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This church in Vermont was built for dogs

Fido’s owners are welcome too

Sally—a black lab—poses in front of the Dog Chapel at Dog Mountain in northern Vermont.
All photos courtesy of Dog Mountain

In northern Vermont, about two hours east of Burlington, a white chapel appears, at first, to be a traditional New England church.

But look beyond the towering spire and rolling hills and you’ll notice something else: The church is actually a dog chapel, built to honor the bond between dog and owner.

It sits on a 150-acre mountaintop farm—called Dog Mountain—that’s been welcoming dog lovers since it opened in 2000. Stephen and Gwen Huneck first bought the property in 1995 and, over the years, transformed it into a leash-free, artistic puppy paradise, with plenty of room to run.

Stephen Huneck viewed Dog Mountain as “the largest artwork of my life and my most personal.” As a woodcarver, artist, and author of 10 children’s books celebrating a black Labrador named Sally, Huneck filled the farm with wooden sculptures and vibrant woodcut prints. Both Stephen and Gwen Huneck have since passed away, but the centerpiece of Dog Mountain remains the Dog Chapel.

A wood-carved dog by Stephen Huneck in the Dog Chapel.

A sign in front of the chapel reads, “Welcome all creeds, all breeds, no dogmas allowed.” Inside, gorgeous stained-glass windows compliment hand-carved wooden pews, all created by Huneck to honor canines. There’s even custom-designed, hand-casted doorknobs and a special dog door—naturally.

The chapel’s centerpiece is a winged Sally dog—of picture book fame—that sits on a pedestal, surrounded by notes. When the Dog Chapel opened to the public, Huneck encouraged people to “put up a photo of their departed dog and to write a few sentences about what their dog meant to them.” The “Remembrance Wall” contains post-its, letters, and photos from people all over the world.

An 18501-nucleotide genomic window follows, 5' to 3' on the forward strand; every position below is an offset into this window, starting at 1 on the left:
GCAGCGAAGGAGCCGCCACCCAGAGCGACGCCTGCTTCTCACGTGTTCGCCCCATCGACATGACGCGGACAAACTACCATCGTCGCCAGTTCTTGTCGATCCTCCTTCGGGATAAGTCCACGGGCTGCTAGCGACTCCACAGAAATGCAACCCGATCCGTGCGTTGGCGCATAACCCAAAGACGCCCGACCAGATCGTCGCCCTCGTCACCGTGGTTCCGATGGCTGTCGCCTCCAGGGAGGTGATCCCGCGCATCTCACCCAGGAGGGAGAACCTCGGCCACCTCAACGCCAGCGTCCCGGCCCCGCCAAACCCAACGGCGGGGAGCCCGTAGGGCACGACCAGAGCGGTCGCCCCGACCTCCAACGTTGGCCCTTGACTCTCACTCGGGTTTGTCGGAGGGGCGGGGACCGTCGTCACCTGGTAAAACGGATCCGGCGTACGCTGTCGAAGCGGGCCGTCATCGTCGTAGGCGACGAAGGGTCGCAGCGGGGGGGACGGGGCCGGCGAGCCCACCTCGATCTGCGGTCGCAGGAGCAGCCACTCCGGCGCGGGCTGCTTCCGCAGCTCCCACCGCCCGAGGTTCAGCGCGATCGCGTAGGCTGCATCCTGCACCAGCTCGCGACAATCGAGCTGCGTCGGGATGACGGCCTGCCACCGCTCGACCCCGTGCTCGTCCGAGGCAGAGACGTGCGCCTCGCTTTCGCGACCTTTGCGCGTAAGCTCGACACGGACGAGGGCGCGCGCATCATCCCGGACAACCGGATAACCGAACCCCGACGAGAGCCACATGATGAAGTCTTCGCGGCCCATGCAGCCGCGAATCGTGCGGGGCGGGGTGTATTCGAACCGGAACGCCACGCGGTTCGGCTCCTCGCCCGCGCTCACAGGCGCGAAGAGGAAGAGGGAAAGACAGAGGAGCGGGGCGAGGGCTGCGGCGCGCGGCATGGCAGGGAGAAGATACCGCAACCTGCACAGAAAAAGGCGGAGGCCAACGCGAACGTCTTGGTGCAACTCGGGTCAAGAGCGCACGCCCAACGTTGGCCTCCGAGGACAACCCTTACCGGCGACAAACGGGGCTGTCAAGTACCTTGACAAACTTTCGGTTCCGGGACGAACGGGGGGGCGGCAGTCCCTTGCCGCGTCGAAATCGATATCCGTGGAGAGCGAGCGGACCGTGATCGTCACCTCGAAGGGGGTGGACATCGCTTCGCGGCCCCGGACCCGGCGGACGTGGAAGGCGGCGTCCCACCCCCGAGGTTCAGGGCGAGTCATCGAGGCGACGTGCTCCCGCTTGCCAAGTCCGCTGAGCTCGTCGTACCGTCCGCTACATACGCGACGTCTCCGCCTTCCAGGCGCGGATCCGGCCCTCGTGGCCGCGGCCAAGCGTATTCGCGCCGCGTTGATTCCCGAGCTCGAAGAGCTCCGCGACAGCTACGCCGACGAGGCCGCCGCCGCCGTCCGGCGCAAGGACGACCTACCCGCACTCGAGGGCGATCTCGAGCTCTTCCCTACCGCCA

Love notes and photos on the Remembrance Wall in the Dog Chapel.
Courtesy of Dog Mountain

Today, the room is covered in notes, a touching tribute both to the love of pets and to the artist who created the chapel. "When you visit the Dog Chapel you are totally enveloped with messages of love,” said Huneck. “It is a very moving experience—sad, certainly, but also uplifting—to see how much everyone cherishes his or her dog.”

The Dog Mountain property is always open to the public, allowing people and pets to roam and frolic in swimming ponds, fields, and hiking trails. The gallery of Stephen Huneck’s work has varying hours according to the season (head over here for more) and Dog Mountain also hosts various events—think dog parties, dog trainings, and even winter bonfires—throughout the year.

The stained glass inside of the Dog Chapel.
Courtesy of Dog Mountain
Love notes and photos on the Remembrance Wall in the Dog Chapel.
Courtesy of Dog Mountain

Here are a few Instagram shots taken at Dog Mountain:

A photo posted by Katzklaus (@katzklaus) on

The #DogChapel at #Vermont's #DogMountain is incredible (and needs support). Read about it here:

A photo posted by Gary McCabe (@garysomething_) on

#dogmountain #stjohnsburyvt #dog heaven

A photo posted by Rebecca Zhukov (@providenceartglass) on

Paying respects... #OsloSit

A photo posted by Oslo The Pup (@oslo_sit) on


A photo posted by Arianna (@ari.rae.sim) on

A photo posted by Valerie Thomas (@valeriethomas) on